Utah QB Tyler Huntley is ‘a little banged up,’ but he expects to play vs. Cal

(Rick Bowmer | AP) Utah quarterback Tyler Huntley (1) escapes a tackle attempt by Arizona State defensive lineman Amiri Johnson (99) during the first half of an NCAA college football game Saturday, Oct. 19, 2019, in Salt Lake City.

Coach Kyle Whittingham said only that none of Utah’s injuries sustained in a 21-3 win over Arizona State is season-ending, taking the program’s usual stance Monday by not addressing quarterback Tyler Huntley’s status for Saturday’s game vs. California.

Huntley and left tackle Darrin Paulo, No. 12 Utah’s best offensive lineman, didn’t finish the game vs. ASU, due to apparent leg injuries. Interviewed after Monday’s weightlifting session, Huntley said, “I’m playing.”

Drew Lisk and Jason Shelley, Huntley’s backups (in some order), know they need to stay as ready ever, though. “Tyler’s a little banged up,” Shelley said, “and it might be [a case] where Drew or me has to come in.”

Huntley has started every game this season for Utah (6-1, 3-1 Pac-12) and is No. 5 in ESPN’s Total Quarterback Rating, a calculation that Whittingham values. Huntley played in a win over Washington State in late September amid concerns about a possible foot injury, after he was limping at the end of a loss at USC the previous week.

Shelley had an intermittent role against Washington State in a run-oriented package designed to keep Huntley from running or being hit as much as usual. He said he’s preparing for that possibility Saturday.

California also has quarterback health issues, with third-stringer Spencer Brasch possibly making his first start as a freshman. The Utes, 18-point favorites, likely could get by without Huntley in that game. But he would be vital to their hopes of winning Nov. 2 at Washington.

If Huntley is unavailable vs. Cal, Utah’s coaches will choose between Lisk and Shelley, who have staged an ongoing competition this season for the No. 2 spot behind Huntley. Shelley started the last five games of the 2018 season when Huntley was sidelined with a broken collarbone.

“Drew has really progressed,” Whittingham said. “It's a week-to-week thing. They've jockeyed back and forth.”

Offensive coordinator Andy Ludwig picked Lisk as the primary backup vs. Arizona State, and Lisk appeared in the second quarter when Huntley initially was hurt. Shelley then replaced Huntley in the fourth quarter because of his running ability, Whittingham said, with Utah protecting a 14-3 lead.

Lisk played as the No. 2 QB against Idaho State in mid-September and went 6 for 6 for 38 yards. His first pass vs. ASU was a 14-yard completion to Moss (plus the targeting penalty) on third and 14, extending a touchdown drive that Huntley finished. Lisk's other two attempts were incomplete; one errant throw stemmed from a receiver's running the wrong route, Whittingham said.

Shelley quarterbacked the Utes on four possessions in the fourth quarter, resulting in two punts, followed by Moss' touchdown on the first play after Utah's fumble recovery and a clock-killing sequence at the end. He ran for 8 yards on one play, but finished with minus-4 yards on four attempts, being sacked twice. Shelley's only completion in two passes went for a 6-yard gain on fourth and 10.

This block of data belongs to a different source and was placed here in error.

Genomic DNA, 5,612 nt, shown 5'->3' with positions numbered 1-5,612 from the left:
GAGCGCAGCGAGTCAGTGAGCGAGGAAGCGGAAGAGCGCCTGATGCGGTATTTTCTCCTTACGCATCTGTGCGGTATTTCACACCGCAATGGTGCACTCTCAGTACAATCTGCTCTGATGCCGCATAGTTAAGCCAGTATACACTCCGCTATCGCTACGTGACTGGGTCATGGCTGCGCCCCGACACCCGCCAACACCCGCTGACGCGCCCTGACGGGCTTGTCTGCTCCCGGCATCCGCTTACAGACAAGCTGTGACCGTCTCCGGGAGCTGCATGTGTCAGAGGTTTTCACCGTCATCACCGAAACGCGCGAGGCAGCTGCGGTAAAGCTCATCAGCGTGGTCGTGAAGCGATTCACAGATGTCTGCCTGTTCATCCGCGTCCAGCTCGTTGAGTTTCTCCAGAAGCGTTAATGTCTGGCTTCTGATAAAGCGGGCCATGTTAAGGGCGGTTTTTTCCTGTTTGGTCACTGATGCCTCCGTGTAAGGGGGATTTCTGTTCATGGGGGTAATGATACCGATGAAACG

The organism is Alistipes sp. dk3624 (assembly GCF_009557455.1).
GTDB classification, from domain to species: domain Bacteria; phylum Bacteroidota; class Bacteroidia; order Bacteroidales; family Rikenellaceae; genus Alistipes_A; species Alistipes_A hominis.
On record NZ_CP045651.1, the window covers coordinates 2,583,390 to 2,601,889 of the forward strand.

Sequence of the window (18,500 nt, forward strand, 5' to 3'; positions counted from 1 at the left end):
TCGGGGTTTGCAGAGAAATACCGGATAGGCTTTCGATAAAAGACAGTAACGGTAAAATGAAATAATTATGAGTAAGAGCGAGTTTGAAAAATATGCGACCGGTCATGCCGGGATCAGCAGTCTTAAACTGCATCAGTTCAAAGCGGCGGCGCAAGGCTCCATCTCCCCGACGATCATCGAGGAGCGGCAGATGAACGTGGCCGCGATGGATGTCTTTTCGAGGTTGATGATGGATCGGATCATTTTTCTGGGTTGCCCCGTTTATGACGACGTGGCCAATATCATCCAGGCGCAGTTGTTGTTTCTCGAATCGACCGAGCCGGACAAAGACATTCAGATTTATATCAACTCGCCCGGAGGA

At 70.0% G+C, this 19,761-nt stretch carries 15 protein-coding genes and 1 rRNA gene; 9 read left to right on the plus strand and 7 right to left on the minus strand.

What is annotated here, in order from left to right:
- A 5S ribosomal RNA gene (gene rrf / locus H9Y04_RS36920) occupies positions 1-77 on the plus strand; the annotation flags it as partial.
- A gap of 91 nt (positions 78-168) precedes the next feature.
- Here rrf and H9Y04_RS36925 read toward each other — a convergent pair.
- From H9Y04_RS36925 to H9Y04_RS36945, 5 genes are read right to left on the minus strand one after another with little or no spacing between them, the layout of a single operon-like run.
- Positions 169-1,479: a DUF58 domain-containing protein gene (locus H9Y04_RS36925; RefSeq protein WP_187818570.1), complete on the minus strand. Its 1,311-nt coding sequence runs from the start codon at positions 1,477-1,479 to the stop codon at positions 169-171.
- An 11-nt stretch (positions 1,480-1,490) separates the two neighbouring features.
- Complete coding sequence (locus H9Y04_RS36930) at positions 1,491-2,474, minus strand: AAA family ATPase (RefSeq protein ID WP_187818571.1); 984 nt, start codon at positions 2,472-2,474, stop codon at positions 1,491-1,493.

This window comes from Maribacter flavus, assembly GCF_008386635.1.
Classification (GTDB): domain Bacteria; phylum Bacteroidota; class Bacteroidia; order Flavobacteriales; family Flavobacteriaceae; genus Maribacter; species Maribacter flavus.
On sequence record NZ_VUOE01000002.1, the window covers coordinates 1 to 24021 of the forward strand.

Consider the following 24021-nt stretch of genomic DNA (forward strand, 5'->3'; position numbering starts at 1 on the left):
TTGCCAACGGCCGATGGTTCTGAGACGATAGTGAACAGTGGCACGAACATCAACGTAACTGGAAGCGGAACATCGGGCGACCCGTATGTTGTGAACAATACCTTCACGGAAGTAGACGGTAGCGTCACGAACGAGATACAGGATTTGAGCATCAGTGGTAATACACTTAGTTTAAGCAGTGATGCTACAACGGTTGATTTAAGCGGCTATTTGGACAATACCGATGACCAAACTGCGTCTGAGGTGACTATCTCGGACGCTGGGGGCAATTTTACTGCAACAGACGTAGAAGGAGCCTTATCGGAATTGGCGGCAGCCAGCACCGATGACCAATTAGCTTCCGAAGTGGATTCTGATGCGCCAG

Paulo’s injury occurred in the third quarter on ASU’s return of the first interception that Huntley had thrown this season. His absence caused some shuffling along the offensive line. Freshman guard Johnny Maea has returned from an injury to play in the past two games, adding to Utah’s depth.

If Paulo is out, Utah may activate Bamidele Olaseni, a junior college transfer who was cleared to play by the NCAA in late September. Olaseni has only one year of Division I eligibility, so Utah’s coaches intend to play him in up to four games this season, while preserving his redshirt status.

During his weekly news conference, Whittingham applauded ASU coach Herm Edwards for apologizing to him about the Sun Devils’ overly aggressive tactics, calling it “a class move.” ASU was penalized 12 times for 122 yards after previously being one of the country’s most disciplined teams. The only clear correlation between those plays and Utah’s injuries came when running back Zack Moss underwent concussion protocol on the sideline after an ASU targeting penalty and soon returned to the game. Moss later became Utah’s all-time leading rusher with his 32-yard burst for a clinching touchdown.

Ute receiver Solomon Enis was hurt when he was immediately blocked during a play on kickoff coverage that was not flagged. Edwards said he told Whittingham at midfield after the game that he was “embarrassed” about ASU’s performance.

“We lost our composure and I don’t believe in doing that kind of stuff. I’ve never been involved in a game where a team had 12 [penalties]. For some reason we just lost our composure,” Edwards said. “That’s not the way we play and I apologized to him.”

Other than appreciating Edwards’ apology, Whittingham said, “I’ve got no take on the rest of the stuff. … I’m not going to whine about anything or complain about anything. It was just a good, physical game.”